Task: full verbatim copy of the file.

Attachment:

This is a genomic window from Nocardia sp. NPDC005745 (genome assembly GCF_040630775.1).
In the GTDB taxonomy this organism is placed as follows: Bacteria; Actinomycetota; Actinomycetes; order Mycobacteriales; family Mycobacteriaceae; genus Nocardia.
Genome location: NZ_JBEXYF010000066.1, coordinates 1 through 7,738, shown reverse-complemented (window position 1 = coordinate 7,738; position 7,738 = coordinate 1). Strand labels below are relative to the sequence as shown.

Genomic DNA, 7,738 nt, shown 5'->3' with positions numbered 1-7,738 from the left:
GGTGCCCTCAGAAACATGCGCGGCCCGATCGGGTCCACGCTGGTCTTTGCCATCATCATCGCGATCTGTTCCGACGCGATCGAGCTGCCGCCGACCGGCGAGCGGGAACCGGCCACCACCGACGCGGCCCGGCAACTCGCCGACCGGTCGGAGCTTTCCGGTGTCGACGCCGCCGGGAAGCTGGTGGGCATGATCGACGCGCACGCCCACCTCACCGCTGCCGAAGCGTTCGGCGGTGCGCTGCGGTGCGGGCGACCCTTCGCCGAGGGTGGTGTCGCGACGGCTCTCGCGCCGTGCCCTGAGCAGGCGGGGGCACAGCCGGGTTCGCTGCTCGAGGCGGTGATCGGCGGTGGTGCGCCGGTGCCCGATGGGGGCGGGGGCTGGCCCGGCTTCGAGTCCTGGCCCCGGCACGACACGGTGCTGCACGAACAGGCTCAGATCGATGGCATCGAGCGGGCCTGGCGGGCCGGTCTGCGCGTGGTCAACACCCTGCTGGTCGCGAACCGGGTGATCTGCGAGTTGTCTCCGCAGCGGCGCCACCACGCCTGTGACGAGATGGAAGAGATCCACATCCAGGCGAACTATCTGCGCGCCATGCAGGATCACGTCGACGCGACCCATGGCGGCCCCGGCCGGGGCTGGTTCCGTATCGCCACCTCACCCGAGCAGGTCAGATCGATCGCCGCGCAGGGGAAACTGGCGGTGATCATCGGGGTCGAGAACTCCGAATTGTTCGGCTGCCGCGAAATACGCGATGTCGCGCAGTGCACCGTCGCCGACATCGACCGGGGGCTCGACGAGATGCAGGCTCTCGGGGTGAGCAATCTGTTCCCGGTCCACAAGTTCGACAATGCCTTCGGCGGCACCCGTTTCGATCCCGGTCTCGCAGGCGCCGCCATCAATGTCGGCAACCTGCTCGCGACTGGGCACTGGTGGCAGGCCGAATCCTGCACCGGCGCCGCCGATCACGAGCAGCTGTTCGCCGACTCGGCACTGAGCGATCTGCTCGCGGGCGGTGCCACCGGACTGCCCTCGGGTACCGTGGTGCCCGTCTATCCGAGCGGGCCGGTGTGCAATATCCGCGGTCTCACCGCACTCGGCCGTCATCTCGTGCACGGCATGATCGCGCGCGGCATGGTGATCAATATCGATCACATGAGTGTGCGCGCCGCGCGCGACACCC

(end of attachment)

This is a genomic window from Nocardia sp. NPDC005745 (genome assembly GCF_040630775.1).
In the GTDB taxonomy this organism is placed as follows: Bacteria; Actinomycetota; Actinomycetes; order Mycobacteriales; family Mycobacteriaceae; genus Nocardia.
Genome location: NZ_JBEXYF010000066.1, coordinates 1 through 7,738, shown reverse-complemented (window position 1 = coordinate 7,738; position 7,738 = coordinate 1). Strand labels below are relative to the sequence as shown.

Genomic DNA, 7,738 nt, shown 5'->3' with positions numbered 1-7,738 from the left:
GGTGCCCTCAGAAACATGCGCGGCCCGATCGGGTCCACGCTGGTCTTTGCCATCATCATCGCGATCTGTTCCGACGCGATCGAGCTGCCGCCGACCGGCGAGCGGGAACCGGCCACCACCGACGCGGCCCGGCAACTCGCCGACCGGTCGGAGCTTTCCGGTGTCGACGCCGCCGGGAAGCTGGTGGGCATGATCGACGCGCACGCCCACCTCACCGCTGCCGAAGCGTTCGGCGGTGCGCTGCGGTGCGGGCGACCCTTCGCCGAGGGTGGTGTCGCGACGGCTCTCGCGCCGTGCCCTGAGCAGGCGGGGGCACAGCCGGGTTCGCTGCTCGAGGCGGTGATCGGCGGTGGTGCGCCGGTGCCCGATGGGGGCGGGGGCTGGCCCGGCTTCGAGTCCTGGCCCCGGCACGACACGGTGCTGCACGAACAGGCTCAGATCGATGGCATCGAGCGGGCCTGGCGGGCCGGTCTGCGCGTGGTCAACACCCTGCTGGTCGCGAACCGGGTGATCTGCGAGTTGTCTCCGCAGCGGCGCCACCACGCCTGTGACGAGATGGAAGAGATCCACATCCAGGCGAACTATCTGCGCGCCATGCAGGATCACGTCGACGCGACCCATGGCGGCCCCGGCCGGGGCTGGTTCCGTATCGCCACCTCACCCGAGCAGGTCAGATCGATCGCCGCGCAGGGGAAACTGGCGGTGATCATCGGGGTCGAGAACTCCGAATTGTTCGGCTGCCGCGAAATACGCGATGTCGCGCAGTGCACCGTCGCCGACATCGACCGGGGGCTCGACGAGATGCAGGCTCTCGGGGTGAGCAATCTGTTCCCGGTCCACAAGTTCGACAATGCCTTCGGCGGCACCCGTTTCGATCCCGGTCTCGCAGGCGCCGCCATCAATGTCGGCAACCTGCTCGCGACTGGGCACTGGTGGCAGGCCGAATCCTGCACCGGCGCCGCCGATCACGAGCAGCTGTTCGCCGACTCGGCACTGAGCGATCTGCTCGCGGGCGGTGCCACCGGACTGCCCTCGGGTACCGTGGTGCCCGTCTATCCGAGCGGGCCGGTGTGCAATATCCGCGGTCTCACCGCACTCGGCCGTCATCTCGTGCACGGCATGATCGCGCGCGGCATGGTGATCAATATCGATCACATGAGTGTGCGCGCCGCGCGCGACACCC